Adults nourish on sugary fluids such as nectar, vegetative materials, spoiled fruits and honey droplets [21]. Only the females require a blood meal to develop their eggs. Some Culicidae such as Anopheles and Culex species overwinter as adults that can prepare situation for overwintering of pathogens via the infected female vectors. Other species such as Aedes genus produce diapausing eggs that endure in the harsh season letting the overwintering of pathogens [13,14,15].

Some studies have investigated bionomics of Culicidae in some regions in Iran. In 2018, Nejati et al. investigated some ecological and bionomical properties of Anopheles subpictus Grassi in southeastern Iran [22]. In parts of Asia, the mentioned species may bea secondary vector of malaria. Authors investigated the temporal forms of abundance, blood feeding action, resting behavior, host selection and larval habitats were determined. Their results showed exophilic resting behavior. Only 25 percent of engorged females confirmed positive for human blood, though most of the specimens were collected from homes. The host seeking action of the mosquito was bimodal with peaks at 22–2300 h and 03–0400 h and the relative abundance presented peaks in March and December [22]. In 2006, Vatandoost et al. illustrated bionomics of Anopheles stephensi Liston as a significant malaria vector and the most widespread anopheline mosquito in Hormozgan province, Iran [23]. The authors reported that the mosquito displays two annual activity peaks (in spring and autumn seasons). The second peak begins earlier in mountainous regions compared to coastal areas. Larvae are observed in different habitats including natural and man-made environments. Three biological subspecies of the mosquito including An. stephensi stephensi, An. stephensi mysorensis, and an intermediate form, appear in theprovince.

An. stephensi stephensi (type form) and intermediate form were reported from the urban–coastal areas and the rural plains and An. stephensi mysorensis occurs only in rural– mountainous regions. The presence of the malaria vector in urban and rural areas was consistent with the existing epidemiological records for malaria in the province. These outcomes may be significant for the comprehension of the epidemiology and control of malaria in the province [23].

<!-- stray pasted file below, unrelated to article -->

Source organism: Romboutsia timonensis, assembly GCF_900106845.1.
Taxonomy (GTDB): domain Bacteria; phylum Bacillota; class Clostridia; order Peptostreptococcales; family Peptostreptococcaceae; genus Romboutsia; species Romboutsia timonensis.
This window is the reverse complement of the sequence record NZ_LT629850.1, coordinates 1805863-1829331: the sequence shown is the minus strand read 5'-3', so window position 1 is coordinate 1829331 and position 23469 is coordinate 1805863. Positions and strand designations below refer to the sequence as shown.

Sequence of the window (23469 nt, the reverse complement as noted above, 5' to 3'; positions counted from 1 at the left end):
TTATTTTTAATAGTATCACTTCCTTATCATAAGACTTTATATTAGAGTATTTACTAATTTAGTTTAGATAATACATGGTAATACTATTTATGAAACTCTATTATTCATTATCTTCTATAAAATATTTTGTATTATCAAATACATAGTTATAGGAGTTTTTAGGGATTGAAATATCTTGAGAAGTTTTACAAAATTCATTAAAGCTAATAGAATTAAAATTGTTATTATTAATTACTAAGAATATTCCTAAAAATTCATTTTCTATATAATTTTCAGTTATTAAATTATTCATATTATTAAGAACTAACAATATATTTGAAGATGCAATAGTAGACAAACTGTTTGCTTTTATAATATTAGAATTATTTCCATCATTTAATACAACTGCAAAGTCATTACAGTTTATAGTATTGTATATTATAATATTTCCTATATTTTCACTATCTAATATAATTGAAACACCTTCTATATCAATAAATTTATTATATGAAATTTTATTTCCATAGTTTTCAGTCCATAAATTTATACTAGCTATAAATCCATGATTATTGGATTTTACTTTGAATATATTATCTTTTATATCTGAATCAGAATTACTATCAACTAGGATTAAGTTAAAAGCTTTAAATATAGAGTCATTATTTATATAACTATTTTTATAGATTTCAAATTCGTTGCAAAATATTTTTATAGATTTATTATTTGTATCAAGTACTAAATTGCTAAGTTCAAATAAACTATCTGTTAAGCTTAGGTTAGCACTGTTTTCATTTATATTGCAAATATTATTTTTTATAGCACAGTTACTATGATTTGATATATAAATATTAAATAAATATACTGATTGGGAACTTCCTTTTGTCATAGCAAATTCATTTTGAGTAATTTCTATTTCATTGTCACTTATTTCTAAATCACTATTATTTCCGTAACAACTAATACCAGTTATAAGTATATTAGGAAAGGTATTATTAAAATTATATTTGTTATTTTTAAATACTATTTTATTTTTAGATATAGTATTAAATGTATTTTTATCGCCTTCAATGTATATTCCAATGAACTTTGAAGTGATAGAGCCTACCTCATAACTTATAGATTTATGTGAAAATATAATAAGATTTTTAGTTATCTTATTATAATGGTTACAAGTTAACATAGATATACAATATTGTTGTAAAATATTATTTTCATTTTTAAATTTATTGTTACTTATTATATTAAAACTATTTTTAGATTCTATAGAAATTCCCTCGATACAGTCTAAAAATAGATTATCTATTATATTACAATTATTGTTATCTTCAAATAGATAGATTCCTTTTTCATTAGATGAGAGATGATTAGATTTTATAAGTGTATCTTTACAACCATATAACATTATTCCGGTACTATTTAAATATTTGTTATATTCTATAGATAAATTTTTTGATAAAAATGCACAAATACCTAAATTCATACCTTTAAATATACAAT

Mosquito-borne diseases in human

Mosquitoes transmit the most broadly spread of vector-borne diseases. Malaria, a well-known mosquito-borne disease, is the greatest cause of death in human and is caused by Plasmodium parasites. Plasmodium falciparum, Plasmodium ovale, Plasmodium malariae, and Plasmodium vivax are the species of Plasmodium causing malaria inhuman beings and circulate between the vector and humans [13].

Lymphatic filariasis is transmitted by mosquitoes and caused by some species of nematode [24]. Mosquitoes were also reported to play a role in the transmission of tularemia, a disease caused by the bacterium Francisella tularensis [25]. Arboviruses include a variety of viruses that belong to different families and do not have a taxonomic relationship. However, they have an epidemiological importance. Mosquitoes transmit many arboviruses that cause systemic febrile disease, hemorrhagic fever, polyarthralgia, and encephalitis [13].

Genus Flavivirus includes some pathogenic arboviruses provoking hemorrhagic fevers or encephalitis and is transmitted via mosquito. Flaviviruses cause two of the major world diseases, yellow fever and dengue [26]. Principally, mosquito Ae. aegypti transmits both diseases and Ae. albopictus plays a secondary role in dengue transmission [27]. Other flaviviral diseases are West Nile virus, St Louis encephalitis, e Rocio encephalitis, and Murray Valley encephalitis [27]. Zika virus is an emerging flavivirus [13].

Among arboviruses, Alphavirus genus causes some diseases such as hemorrhagic fever, arthritis, and encephalitis [28]. One of the main emerging pathogens is Chikungunya virus that causes outbreaks of infections worldwide [29]. The O’nyong-nyong virus is a closely associated virus to Chikungunya circulates in Africa. The virus is transmitted by Anopheles mosquitoes and cause encephalitis [13]. Other alphaviruses are the Sindbisvirus, Ross River virus and Barmath Forest virus [13]. A number of arboviruses belong to the Orthobunyavirus genus. Orthobunyaviruses provoke febrile disease in humans, and diagnosis of them is related to human functions e.g. mining, deforestation, urbanization, dam and highway construction [30].

Mosquito-borne disease in Iran

Historically reported diseases: Malaria is considered a historically described mosquito-borne disease in Iran [10]. Iran is endemic for malaria, but no precise information is available about frequency of the disease in Iran during previous centuries. A historical background of malaria in Iran was reviewed by Azizi and Bahadori in 2013 [10].

The malaria profile is more informative during the 19th and 20th centuries. Malaria was a main health issue in Iran during the 1796–1925. Especially, in the Caspian Sea in Gilan, Mazandaran and Gorgan provinces, it was an endemic disease. The Persian Gulf regions were also highly affected [31].

Now-a-days, malaria in Iran is in a pre-elimination phase according to the WHO [32]. For instance, 3016 cases of malaria have been detected in Iran in 2009. A 50 percent of these patients were immigrants or refugees from neighboring countries [33]. At present, three endemic providences including Hormozgan, Kerman, and Sistan-Baluchistan have most reported cases of malaria (90 percent) in Iran [34].